3. Ziegler, J.; Bender, P.; Schreiber, M.; Lategahn, H.; Strauss, T.; Stiller, C.; Dang, T.; Franke, U.; Appenrodt, N.; Keller, C.G.; et al. Making Bertha Drive—An Autonomous Journey on a Historic Route. IEEE Intell. Transp. Syst. Mag. 2014, 6, 8–20. [Google Scholar] [CrossRef]
  4. Gomez, D.; Marin-Plaza, P.; Hussein, A.; Escalera, A.; Armingol, J. Ros-based architecture for autonomous intelligent campus automobile (icab). UNED Plasencia Rev. Investig. Univ. 2016, 12, 257–272. [Google Scholar]
  5. De Miguel, M.Á.; Moreno, F.M.; García, F.; Armingol, J.M.; Martin, R.E. Autonomous vehicle architecture for high automation. In International Conference on Computer Aided Systems Theory; Springer: Berlin/Heidelberg, Germany, 2019; pp. 145–152. [Google Scholar]
  6. Guindel, C.; Beltrán, J.; Martín, D.; García, F. Automatic extrinsic calibration for lidar-stereo vehicle sensor setups. In Proceedings of the Intelligent Transportation Systems (ITSC), Yokohama, Japan, 16–19 October 2017; IEEE: Piscataway, NJ, USA, 2017; pp. 1–6. [Google Scholar]
  7. Zhang, J.; Singh, S. LOAM: Lidar Odometry and Mapping in Real-time. Robot. Sci. Syst. 2014, 2, 9. [Google Scholar]
  8. De Miguel, M.Á.; García, F.; Armingol, J.M. Improved LiDAR Probabilistic Localization for Autonomous Vehicles Using GNSS. Sensors 2020, 20, 3145. [Google Scholar] [CrossRef] [PubMed]
  9. Osman, M.; Alonso, R.; Hammam, A.; Moreno, F.M.; Al-Kaff, A.; Hussein, A. Multisensor Fusion Localization using Extended Hinf Filter using Pre-filtered Sensors Measurements. In Proceedings of the 2019 IEEE Intelligent Vehicles Symposium (IV), Paris, France, 9–12 June 2019; pp. 1139–1144. [Google Scholar]
  10. Ismail, M.; Tarek, A.; Plaza, P.M.; Gomez, D.M.; Armingol, J.M.; Abdelaziz, M. Advanced Mapping and Localization for Autonomous Vehicles using OSM. In Proceedings of the 2019 IEEE International Conference of Vehicular Electronics and Safety (ICVES), Cairo, Egypt, 4–6 September 2019; pp. 1–6. [Google Scholar]
  11. Moreno, F.M.; El-Sobky, O.; Garcia, F.; Armingol, J.M. Hypergrid: A Hyper-Fast ROS-Based Framework for Local Map Generation. In Proceedings of the 2019 IEEE International Conference on Vehicular Electronics and Safety (ICVES), Cairo, Egypt, 4–6 September 2019; pp. 1–6. [Google Scholar]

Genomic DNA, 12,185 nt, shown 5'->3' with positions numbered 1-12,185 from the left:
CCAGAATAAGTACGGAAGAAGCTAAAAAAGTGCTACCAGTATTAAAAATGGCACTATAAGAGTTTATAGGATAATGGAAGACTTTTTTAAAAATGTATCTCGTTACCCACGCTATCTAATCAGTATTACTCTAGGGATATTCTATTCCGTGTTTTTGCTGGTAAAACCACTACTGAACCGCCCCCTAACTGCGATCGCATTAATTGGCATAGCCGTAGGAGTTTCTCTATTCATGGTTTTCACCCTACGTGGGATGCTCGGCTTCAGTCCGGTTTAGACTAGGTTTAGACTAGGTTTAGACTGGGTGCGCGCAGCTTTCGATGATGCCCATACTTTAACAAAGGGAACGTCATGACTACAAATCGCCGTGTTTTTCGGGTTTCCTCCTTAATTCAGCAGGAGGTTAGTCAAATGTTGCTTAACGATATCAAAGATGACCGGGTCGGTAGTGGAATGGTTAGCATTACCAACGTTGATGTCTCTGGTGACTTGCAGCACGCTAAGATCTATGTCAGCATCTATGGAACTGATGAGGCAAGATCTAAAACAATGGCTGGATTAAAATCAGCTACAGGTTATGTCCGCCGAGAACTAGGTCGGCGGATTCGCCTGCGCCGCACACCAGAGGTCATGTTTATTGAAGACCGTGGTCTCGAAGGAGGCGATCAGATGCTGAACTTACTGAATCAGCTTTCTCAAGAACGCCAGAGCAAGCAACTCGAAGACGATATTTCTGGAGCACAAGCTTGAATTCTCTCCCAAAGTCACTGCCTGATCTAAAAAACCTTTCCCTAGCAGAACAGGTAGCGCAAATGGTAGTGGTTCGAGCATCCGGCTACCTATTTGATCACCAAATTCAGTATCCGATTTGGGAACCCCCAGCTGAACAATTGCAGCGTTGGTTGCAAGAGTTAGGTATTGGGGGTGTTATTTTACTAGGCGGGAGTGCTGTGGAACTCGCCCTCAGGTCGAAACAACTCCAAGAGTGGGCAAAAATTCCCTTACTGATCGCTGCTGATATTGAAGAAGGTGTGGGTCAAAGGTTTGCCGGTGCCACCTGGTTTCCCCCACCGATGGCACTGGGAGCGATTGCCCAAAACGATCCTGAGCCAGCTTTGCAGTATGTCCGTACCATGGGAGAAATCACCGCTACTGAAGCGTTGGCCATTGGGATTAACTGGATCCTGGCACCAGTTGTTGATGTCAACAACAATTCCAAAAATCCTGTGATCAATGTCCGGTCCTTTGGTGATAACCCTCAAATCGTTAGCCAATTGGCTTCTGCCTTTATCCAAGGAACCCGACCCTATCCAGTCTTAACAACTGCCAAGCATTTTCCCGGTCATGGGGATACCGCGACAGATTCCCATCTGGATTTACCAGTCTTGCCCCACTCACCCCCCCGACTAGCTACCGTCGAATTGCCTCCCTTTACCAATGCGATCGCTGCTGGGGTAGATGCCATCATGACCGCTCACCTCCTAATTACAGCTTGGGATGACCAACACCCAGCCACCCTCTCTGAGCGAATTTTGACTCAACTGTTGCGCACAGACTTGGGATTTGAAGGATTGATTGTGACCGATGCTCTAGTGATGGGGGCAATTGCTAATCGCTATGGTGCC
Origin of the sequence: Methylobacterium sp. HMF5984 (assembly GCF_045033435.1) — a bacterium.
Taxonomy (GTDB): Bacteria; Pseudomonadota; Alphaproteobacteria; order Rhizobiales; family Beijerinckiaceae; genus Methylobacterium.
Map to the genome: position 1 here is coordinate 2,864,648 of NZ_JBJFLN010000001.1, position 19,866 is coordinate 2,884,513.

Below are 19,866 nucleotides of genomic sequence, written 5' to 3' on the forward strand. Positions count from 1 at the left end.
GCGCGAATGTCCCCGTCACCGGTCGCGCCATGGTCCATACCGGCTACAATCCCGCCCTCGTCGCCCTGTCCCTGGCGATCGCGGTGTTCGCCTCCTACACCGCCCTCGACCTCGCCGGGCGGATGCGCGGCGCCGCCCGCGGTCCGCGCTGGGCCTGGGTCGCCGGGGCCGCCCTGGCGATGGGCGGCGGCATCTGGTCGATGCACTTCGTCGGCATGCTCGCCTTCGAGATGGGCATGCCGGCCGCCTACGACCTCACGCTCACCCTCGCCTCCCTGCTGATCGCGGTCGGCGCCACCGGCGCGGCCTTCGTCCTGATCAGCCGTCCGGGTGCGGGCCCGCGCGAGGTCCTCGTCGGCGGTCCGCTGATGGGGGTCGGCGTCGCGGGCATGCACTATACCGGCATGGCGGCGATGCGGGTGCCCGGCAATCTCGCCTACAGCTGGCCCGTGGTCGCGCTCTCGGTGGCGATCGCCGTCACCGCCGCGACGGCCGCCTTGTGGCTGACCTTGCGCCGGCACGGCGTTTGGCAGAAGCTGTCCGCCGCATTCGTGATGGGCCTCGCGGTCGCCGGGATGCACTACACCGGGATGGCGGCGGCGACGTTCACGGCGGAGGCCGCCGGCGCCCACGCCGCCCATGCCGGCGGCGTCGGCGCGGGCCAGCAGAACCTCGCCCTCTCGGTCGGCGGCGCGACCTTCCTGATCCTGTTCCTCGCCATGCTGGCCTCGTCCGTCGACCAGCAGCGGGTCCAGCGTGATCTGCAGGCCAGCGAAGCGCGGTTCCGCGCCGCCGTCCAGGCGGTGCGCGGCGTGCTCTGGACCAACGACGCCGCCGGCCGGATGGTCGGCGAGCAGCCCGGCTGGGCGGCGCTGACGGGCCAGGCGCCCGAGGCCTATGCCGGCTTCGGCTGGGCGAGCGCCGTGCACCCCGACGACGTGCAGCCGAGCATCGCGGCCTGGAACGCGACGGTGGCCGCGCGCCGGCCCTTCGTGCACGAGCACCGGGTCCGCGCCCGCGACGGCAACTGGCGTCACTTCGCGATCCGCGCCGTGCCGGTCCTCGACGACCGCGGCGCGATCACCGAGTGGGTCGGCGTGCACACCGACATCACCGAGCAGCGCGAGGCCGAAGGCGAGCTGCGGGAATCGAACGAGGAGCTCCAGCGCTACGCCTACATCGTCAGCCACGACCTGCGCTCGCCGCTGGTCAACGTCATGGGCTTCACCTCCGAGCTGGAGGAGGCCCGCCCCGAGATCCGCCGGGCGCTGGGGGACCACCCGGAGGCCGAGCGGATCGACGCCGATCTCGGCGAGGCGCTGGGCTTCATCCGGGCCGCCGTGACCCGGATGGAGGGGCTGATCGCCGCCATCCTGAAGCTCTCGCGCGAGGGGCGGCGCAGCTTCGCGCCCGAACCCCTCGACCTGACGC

12. Guindel, C.; Martin, D.; Armingol, J.M. Fast Joint Object Detection and Viewpoint Estimation for Traffic Scene Understanding. IEEE Intell. Transp. Syst. Mag. 2018, 10, 74–86. [Google Scholar] [CrossRef]
  13. Beltran, J.; Guindel, C.; Moreno, F.M.; Cruzado, D.; Garcia, F.; de la Escalera, A. BirdNet: A 3D Object Detection Framework from LiDAR information. arXiv 2018, arXiv:1805.01195. [Google Scholar]
  14. Barrera, A.; Guindel, C.; Beltrán, J.; García, F. BirdNet+: End-to-End 3D Object Detection in LiDAR Bird’s Eye View. arXiv 2020, arXiv:2003.04188. [Google Scholar]
  15. Barrera, A.; Guindel, C.; García, F.; Martín, D. Análisis, evaluación e implementación de algoritmos de segmentación semántica para su aplicación en vehículos inteligentes. In Proceedings of the Actas de las XXXIX Jornadas de Automática, Badajoz, Spain, 5–7 September 2018. [Google Scholar]
  16. Bianco, L.C.L.; Al-Kaff, A.; Beltrán, J.; Fernández, F.G.; López, G.F. Joint Instance Segmentation of Obstacles and Lanes Using Convolutional Neural Networks. In Iberian Robotics Conference; Springer: Cham, Switzerland, 2019; pp. 229–241. [Google Scholar]
  17. Wang, J.; Chi, W.; Li, C.; Wang, C.; Meng, M.Q. Neural RRT*: Learning-Based Optimal Path Planning. IEEE Trans. Autom. Sci. Eng. 2020, 1–11. [Google Scholar] [CrossRef]
  18. Wang, J.; Meng, M.Q.; Khatib, O. EB-RRT: Optimal Motion Planning for Mobile Robots. IEEE Trans. Autom. Sci. Eng. 2020, 1–11. [Google Scholar] [CrossRef]
  19. Werling, M.; Ziegler, J.; Kammel, S.; Thrun, S. Optimal trajectory generation for dynamic street scenarios in a frenet frame. In Proceedings of the 2010 IEEE International Conference on Robotics and Automation, Anchorage, AK, USA, 3–7 May 2010; pp. 987–993. [Google Scholar]
  20. Hoffmann, G.M.; Tomlin, C.J.; Montemerlo, M.; Thrun, S. Autonomous automobile trajectory tracking for off-road driving: Controller design, experimental validation and racing. In Proceedings of the 2007 American Control Conference, New York, NY, USA, 9–13 July 2007; IEEE: Piscataway, NJ, USA, 2007; pp. 2296–2301. [Google Scholar]
  21. Kokuti, A.; Hussein, A.; Marín-Plaza, P.; de la Escalera, A.; García, F. V2X communications architecture for off-road autonomous vehicles. In Proceedings of the 2017 IEEE International Conference on Vehicular Electronics and Safety (ICVES), Vienna, Austria, 27–28 June 2017; pp. 69–74. [Google Scholar]